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California Privacy Rights Act Highlights With Lily Li and DPO Advisor

Permalink to video here: https://vimeo.com/484360790

Mike: Hi everyone, if you’ve been following data privacy at all, you’ve probably already heard of California’s new landmark privacy law, the California Consumer Privacy Act, or CCPA as it is widely known.

The CCPA was the biggest data privacy shakeup in United States history. However, on November 3rd, California passed the California Privacy Rights Act or the CPRA, which adds teeth to the CCPA and further strengthens the rights for California consumers.

Here to talk about the upcoming CPRA is Lily Li, who is a Data Privacy Attorney and the founder of Metaverse Law.

Lily, thanks so much for joining us today.

Lily: Hey, thanks for having me.

Mike: Well, let’s jump right in. Can you please explain to everyone what the CPRA is?

Lily: Well, the CPRA is a law that amends the existing law on the books. As you mentioned there is this law called the California Consumer Privacy Act. It was passed by the California Legislature in 2018 and went into affect January 1st of this year.

Now we have CPRA, which is a ballot initiative that passed in the latest election, and it amends CCPA even further to make it more protective of privacy rights. Both of how customers use sensitive data and also about how companies use children’s data. We can definitely go more into the different changes that CPRA made to CCPA but this is a little bit of background on how it started.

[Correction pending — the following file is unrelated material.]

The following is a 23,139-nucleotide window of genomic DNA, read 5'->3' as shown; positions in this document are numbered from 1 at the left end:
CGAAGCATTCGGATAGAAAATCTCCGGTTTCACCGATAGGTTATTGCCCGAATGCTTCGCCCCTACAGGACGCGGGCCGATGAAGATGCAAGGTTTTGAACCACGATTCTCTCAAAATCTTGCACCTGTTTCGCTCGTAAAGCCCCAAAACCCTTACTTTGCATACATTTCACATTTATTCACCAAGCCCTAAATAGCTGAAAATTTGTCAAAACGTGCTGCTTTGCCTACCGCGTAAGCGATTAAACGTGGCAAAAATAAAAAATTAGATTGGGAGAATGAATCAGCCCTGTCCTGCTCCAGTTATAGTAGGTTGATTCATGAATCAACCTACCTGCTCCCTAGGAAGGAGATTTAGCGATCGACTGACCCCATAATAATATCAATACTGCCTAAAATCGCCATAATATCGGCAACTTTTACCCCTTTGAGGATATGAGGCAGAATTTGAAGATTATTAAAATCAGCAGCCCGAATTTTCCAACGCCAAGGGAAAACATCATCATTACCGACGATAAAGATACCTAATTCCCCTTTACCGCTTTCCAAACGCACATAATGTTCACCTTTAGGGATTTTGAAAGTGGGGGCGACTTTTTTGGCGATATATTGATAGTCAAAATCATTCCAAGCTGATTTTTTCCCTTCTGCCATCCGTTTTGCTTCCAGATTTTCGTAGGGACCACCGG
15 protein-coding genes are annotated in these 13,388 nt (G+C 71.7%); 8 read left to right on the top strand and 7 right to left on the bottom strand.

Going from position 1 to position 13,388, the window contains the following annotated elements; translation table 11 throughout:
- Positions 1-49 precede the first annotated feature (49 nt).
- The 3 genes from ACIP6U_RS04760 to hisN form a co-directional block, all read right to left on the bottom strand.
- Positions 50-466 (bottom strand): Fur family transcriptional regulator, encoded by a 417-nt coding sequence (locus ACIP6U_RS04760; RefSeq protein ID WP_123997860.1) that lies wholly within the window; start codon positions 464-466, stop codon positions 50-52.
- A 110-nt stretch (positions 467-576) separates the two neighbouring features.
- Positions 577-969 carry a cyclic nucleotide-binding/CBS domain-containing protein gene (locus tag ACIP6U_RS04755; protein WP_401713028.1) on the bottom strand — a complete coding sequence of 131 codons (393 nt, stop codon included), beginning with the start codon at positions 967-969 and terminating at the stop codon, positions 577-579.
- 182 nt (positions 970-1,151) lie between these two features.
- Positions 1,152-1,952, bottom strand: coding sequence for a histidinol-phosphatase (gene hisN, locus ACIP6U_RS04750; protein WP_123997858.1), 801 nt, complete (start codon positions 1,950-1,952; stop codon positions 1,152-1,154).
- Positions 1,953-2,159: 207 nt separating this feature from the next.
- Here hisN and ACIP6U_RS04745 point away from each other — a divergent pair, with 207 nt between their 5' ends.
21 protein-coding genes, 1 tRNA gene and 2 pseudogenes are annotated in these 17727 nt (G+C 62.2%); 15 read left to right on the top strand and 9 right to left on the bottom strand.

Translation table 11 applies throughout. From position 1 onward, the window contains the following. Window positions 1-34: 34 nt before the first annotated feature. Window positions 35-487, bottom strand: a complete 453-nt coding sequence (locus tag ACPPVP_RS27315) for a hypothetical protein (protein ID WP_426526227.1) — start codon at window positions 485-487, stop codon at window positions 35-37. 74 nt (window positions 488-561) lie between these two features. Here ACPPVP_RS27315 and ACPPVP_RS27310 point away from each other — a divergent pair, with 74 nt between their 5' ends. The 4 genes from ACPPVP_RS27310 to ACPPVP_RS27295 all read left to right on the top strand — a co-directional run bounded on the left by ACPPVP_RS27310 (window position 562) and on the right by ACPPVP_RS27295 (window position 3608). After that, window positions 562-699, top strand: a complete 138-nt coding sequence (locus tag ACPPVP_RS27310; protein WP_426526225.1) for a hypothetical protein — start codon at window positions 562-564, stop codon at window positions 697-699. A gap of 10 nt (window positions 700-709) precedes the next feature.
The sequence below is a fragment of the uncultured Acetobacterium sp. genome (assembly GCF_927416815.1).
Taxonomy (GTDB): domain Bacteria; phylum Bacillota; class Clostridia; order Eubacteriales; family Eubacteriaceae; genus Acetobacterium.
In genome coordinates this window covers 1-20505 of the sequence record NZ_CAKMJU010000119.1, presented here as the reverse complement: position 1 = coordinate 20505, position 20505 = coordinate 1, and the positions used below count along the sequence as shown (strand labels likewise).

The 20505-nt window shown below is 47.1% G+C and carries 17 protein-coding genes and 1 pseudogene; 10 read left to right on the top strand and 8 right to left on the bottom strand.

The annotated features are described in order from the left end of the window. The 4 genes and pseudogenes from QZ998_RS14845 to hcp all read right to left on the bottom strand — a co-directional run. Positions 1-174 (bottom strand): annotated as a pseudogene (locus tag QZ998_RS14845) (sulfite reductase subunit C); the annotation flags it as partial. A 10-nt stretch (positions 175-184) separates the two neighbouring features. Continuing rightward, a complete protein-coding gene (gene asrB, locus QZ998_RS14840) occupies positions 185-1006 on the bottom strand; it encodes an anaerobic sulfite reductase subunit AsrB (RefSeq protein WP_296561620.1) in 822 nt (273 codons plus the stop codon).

Mike: That’s great. What do you feel are some of the key changes that the CPRA brings?

Lily: Well, the CPRA brings in this idea of sensitive personal information or sensitive personal data. And this aligns with a lot of other global privacy laws like GDPR and the new Brazilian Data Protection law.

Previously CCPA treated all types of personal information the same with respect to data subject requests. So people could get copies of their data. People could delete their data and a lot of people still have those rights with respect to companies.

Now, in CPRA there’s a new category of data sensitive personal data, sensitive personal information and these categories of data include things like health care information, now precise geo location, information about people’s genetics or biometric data.